The University of Maine student newspaper since 1875
Wednesday, Oct. 7, 3:46 p.m.

Former Maine Campus style editor gives first-hand account of Hurricane Sandy

“It looked like a movie outside because it was pitch black everywhere so the streets were barely recognizable, and there were just cops going around with their lights and a few floodlights. It looked like an apocalypse-type scenario, like an abandoned city. It was really messed up, really unnerving.”

Kegan Zema, a former Maine Campus Style editor who now lives in Brooklyn, N.Y., experienced firsthand Hurricane Sandy, the tropical storm that left many East Coast cities and towns in shambles.

Zema was visiting his home in Maine when he first heard about the storm, but when he went back to New York last weekend, he didn’t think much of it.

“I don’t have cable or anything like that, so I really could only hear stuff from people and websites or whatever,” Zema said, “but my mom was texting me like, ‘Yo, this storm’s going to be pretty f—ed up, so be safe,’ that kind of thing.

“At first, I thought it was going to hit that night, so I tried to just sleep through it […] and when I woke up at 11 or somewhere around there, it hadn’t even close to hit. It didn’t really even get going until that night.”

Zema said his home in Bushwick, a neighborhood in the northern part of Brooklyn, was largely unaffected by Sandy.

“Our Internet flickered a couple times when we were sitting around watching movies because nobody had work or anything,” Zema said. “We just had no idea how bad it was.

“It wasn’t until the next day that I found out, you know, parts of [New] Jersey just got real f—ed up and that half of Manhattan didn’t have power.”

Despite the chaos, Zema still had to go to work on Tuesday, where he “basically [runs] this ice cream store, this vegan ice cream store situation.

“My manager came and picked me up, and […] it looked like how streets look after a big storm. There was some trees down and stuff, but there wasn’t really any traffic,” Zema said. “The trains were still down, so people didn’t have anywhere to go again on Tuesday, so it was pretty rare.”

Once he got into the city, Zema started to realize the impact the storm really had.

“It didn’t really hit me what the situation was until I had been driving and all of a sudden, we got over the bridge and there were no traffic lights and there were just people wandering around,” Zema said. “It was really crazy, just seeing that. It was weird.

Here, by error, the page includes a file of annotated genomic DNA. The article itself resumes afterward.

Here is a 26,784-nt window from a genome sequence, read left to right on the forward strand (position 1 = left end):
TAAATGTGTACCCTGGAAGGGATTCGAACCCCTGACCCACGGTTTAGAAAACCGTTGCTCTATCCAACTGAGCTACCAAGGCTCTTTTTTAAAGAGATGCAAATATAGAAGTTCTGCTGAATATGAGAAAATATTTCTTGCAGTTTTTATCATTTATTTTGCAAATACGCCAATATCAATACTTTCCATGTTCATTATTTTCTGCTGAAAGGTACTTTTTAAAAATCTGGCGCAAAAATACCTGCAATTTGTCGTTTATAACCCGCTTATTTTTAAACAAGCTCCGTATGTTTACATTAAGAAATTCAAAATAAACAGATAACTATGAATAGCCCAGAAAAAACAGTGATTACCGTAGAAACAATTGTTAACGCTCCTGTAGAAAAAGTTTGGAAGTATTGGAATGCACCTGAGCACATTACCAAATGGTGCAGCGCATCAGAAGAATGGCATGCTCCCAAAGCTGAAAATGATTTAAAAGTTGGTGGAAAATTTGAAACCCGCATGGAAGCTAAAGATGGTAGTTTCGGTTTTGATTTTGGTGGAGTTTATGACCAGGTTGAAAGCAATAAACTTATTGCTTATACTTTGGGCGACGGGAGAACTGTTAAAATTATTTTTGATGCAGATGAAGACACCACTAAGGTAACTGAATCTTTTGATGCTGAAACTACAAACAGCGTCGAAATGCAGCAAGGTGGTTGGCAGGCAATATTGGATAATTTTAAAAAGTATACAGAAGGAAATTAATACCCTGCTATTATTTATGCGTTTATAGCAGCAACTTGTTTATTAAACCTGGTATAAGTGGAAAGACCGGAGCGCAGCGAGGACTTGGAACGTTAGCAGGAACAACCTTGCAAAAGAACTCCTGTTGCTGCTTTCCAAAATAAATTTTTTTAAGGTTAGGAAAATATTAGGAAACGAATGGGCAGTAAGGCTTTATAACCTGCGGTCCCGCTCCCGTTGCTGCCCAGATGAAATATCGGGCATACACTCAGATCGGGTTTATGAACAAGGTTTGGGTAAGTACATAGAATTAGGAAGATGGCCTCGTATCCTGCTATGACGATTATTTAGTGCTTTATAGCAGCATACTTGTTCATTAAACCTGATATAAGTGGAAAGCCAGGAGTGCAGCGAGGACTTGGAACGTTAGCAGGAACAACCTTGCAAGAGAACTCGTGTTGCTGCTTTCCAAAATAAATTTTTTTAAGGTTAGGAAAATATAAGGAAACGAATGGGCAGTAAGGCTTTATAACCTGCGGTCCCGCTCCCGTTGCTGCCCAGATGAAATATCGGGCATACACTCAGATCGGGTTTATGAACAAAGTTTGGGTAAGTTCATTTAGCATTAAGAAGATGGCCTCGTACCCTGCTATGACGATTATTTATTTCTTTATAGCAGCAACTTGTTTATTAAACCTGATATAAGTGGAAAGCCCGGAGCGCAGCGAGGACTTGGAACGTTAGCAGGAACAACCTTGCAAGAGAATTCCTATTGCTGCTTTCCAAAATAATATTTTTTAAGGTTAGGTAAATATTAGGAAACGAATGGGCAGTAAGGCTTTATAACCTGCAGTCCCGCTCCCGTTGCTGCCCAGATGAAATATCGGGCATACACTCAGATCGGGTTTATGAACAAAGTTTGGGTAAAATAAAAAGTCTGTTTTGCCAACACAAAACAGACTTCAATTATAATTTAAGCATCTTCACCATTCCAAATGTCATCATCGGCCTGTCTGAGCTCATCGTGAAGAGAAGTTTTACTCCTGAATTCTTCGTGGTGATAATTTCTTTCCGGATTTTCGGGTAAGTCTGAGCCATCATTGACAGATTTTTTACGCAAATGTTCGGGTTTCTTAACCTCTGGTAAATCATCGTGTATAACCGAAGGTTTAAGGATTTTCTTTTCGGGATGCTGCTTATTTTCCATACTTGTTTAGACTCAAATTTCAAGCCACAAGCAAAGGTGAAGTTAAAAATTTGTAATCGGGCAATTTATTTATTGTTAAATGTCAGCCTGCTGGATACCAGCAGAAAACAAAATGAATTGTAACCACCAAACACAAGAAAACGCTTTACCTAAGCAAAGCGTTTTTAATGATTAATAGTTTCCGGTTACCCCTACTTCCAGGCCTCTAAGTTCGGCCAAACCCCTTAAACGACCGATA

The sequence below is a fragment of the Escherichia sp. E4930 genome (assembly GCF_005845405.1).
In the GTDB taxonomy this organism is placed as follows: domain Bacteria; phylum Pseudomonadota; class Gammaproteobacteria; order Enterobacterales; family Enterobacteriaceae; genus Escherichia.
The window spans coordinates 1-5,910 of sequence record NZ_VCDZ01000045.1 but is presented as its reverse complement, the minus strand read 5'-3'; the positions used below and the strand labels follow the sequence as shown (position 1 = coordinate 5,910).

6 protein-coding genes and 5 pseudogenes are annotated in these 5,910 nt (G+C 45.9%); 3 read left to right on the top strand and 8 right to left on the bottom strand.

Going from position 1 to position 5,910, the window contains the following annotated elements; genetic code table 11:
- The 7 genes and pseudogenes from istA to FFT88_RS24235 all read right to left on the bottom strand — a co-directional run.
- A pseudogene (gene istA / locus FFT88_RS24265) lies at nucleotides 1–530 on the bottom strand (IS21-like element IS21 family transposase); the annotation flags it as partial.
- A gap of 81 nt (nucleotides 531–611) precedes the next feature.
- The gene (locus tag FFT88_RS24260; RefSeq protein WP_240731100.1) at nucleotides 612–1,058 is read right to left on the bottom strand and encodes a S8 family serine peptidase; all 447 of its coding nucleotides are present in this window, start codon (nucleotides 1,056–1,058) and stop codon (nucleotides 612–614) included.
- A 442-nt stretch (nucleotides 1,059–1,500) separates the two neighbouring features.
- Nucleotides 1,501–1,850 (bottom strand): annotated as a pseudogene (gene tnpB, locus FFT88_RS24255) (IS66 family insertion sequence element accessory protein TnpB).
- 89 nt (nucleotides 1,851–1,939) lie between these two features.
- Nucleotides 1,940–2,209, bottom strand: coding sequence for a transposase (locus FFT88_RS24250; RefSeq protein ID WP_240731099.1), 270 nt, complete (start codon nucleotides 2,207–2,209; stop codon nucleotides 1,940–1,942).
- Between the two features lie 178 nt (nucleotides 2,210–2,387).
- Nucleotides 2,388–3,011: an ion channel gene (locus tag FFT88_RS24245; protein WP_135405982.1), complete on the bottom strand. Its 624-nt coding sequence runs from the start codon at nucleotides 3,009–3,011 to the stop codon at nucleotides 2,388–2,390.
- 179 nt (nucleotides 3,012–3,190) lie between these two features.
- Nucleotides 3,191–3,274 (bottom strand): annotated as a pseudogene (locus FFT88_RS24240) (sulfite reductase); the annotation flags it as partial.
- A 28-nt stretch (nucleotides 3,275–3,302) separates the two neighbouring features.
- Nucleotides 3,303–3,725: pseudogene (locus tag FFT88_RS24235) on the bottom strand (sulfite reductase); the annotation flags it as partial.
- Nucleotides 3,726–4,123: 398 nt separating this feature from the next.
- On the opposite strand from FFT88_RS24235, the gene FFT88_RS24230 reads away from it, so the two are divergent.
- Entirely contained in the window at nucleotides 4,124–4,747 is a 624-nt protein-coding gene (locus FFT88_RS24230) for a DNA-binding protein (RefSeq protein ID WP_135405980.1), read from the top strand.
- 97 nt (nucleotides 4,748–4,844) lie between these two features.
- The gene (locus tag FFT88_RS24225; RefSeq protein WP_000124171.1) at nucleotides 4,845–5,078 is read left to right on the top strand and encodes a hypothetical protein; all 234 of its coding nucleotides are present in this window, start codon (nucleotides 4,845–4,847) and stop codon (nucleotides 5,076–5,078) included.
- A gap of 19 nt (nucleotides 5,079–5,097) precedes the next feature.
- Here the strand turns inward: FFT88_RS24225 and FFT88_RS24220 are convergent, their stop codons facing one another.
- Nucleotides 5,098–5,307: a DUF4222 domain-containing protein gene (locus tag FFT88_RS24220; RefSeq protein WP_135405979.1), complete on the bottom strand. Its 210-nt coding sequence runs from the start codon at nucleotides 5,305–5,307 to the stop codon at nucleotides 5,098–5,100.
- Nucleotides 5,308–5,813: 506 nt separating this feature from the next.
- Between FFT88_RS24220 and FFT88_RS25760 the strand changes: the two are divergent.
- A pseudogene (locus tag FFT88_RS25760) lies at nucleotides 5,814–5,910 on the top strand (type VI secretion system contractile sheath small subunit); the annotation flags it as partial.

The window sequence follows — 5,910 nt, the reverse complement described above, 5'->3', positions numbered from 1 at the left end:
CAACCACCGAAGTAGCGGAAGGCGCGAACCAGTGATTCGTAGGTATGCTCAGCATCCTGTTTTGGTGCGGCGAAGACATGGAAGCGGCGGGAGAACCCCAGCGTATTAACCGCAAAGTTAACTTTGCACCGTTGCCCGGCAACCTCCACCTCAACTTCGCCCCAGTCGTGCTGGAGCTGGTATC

“Then I got up to where I work, on the Upper East Side, and it was like nothing had changed. It was basically, throughout the whole storm, the parts that were affected were just really affected and the parts that weren’t just weren’t at all, kind of.”

Zema said one of the worst parts of the storm for many New Yorkers was the halt of the subway system and the problems with the roads.

“Because there was no transportation, people really didn’t know how bad it was in other parts,” Zema said.

According to Zema, people started getting back into their regular routines soon after the storm, which led to a lot of traffic that made it difficult to get anywhere.

“I got picked up in downtown Brooklyn, and I still had to take a bus there, and it took us like 3 hours to get in, it was crazy,” Zema said. “We were in gridlock traffic for pretty much [the] entire [ride through] Manhattan.

“It was a nuts situation for sure, and a lot of awkward hours in the car with my boss just sitting in traffic, so that was kind of hilarious,” Zema said. “He was really stressing out all the time because on top of all of that, he was trying to get his kids to have a Halloween and he had to work, he had to do his job.”

After work that night, Zema saw for himself how badly Sandy hit Manhattan, as most of the city was without power. The next day, Zema hoped to avoid some of the traffic by riding his bike to work, but on his way home, he travelled in “complete darkness,” with “cheap, little s—– bike lights” as his main source of light, which he described as his “best experience being down there.”

“There were just traffic cops at pretty much every single block, waving people on, just having to be traffic lights, essentially,” Zema said.

“I had to ride my bike over the bridge and it didn’t have light for half of it, and when I got to the top where the lights started coming on again, I turned around and looked back and it was like … you see a blackness and then also the other half of the island.

“I was like, ‘Wow, this is so weird, so creepy.’”

Even though not all areas were affected equally by the storm, Zema said that “everybody was affected in some way, even if it just meant that they stayed at home for like four days and were just really bored by the end of it.”

Although much of New York is still trying to recover from the effects of Sandy, Zema said the situation has gone from not being able to navigate in the city at all to being able to get where you need to in about twice the normal amount of time. He also said that the power is back on in Manhattan and a lot of things are back to normal.

“I rode my bike again today [Saturday] and everything was back to normal, besides the fact that the trains are still f—ed,” Zema said.

“It was pretty much a s— show for a couple days.”